Mary McHale and Sara Hinton were threatened by staff for showing their love for each other.
A baseball team was forced to apologise to a transmasculine couple after they were criticised by staff for kissing at the team’s first ever Pride night.
Mary McHale and partner Sara Hinton – who identify as non-binary – had enjoyed the Seattle Mariners game against the Milwaukee Brewers, kissing as they waited to be picked up outside the Safeco Field stadium.
However, the celebrations quickly stopped after a steward told the pair to stop kissing as it was a “family-friendly” event.
“My sweetheart looked at me and said what a great time we were having, and we kissed,” McHale told local news website KUOW.
“And just standing there, not doing anything obscene or anything that would make any of the other folks around us uncomfortable, and that’s when a Safeco Field employee came out and said ‘Ladies, I’m gonna have to ask you to stop’.
McHale said the situation was even more shocking because it was Pride night, when the city’s LGBT community was being welcomed by the Mariners.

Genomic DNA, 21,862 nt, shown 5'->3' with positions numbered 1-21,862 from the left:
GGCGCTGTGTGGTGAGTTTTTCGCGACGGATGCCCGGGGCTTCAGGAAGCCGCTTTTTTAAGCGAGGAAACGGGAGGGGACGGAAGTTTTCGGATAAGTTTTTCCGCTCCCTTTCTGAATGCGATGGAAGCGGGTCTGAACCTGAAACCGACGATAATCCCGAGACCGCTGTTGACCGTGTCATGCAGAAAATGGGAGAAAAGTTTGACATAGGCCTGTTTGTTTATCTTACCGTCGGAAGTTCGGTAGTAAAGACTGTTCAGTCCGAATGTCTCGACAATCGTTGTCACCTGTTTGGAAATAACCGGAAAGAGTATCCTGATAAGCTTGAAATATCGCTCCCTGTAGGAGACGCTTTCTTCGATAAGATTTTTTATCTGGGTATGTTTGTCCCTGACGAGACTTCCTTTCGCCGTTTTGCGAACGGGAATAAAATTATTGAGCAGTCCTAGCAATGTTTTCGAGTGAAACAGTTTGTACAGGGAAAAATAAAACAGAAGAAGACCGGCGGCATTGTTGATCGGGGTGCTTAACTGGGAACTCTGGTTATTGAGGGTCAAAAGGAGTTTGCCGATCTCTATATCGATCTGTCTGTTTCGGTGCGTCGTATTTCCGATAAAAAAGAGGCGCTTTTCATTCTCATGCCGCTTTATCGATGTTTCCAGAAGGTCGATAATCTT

“He said that our behaviour was against a ‘family-friendly policy’, and that point I started to get really angry,” McHale added.
Following the incident, Mariners spokesman Rebecca Hale said the employee had been disciplined as a result of his interaction with the pair and the Mariners have issued a public apology.
The Mariners say they will be putting on a special training course next month for all 1,300 employees on making the ballpark more welcoming to all, regardless of sexual orientation or gender identity.
McHale thanked the Mariners for their swift response, adding: “It’s an opportunity to educate this employee and their supervisor and whoever else trains them on how to be more sensitive when they’re enforcing their so-called ‘family-friendly policy’.”
During San Francisco Pride, a gay couple was kicked out of an Uber for kissing, which offended the driver.
Last month, hundreds of protesters staged a ‘kiss-in’ in London store after a couple said they were warned about “immoral” behaviour as they held hands in the shop.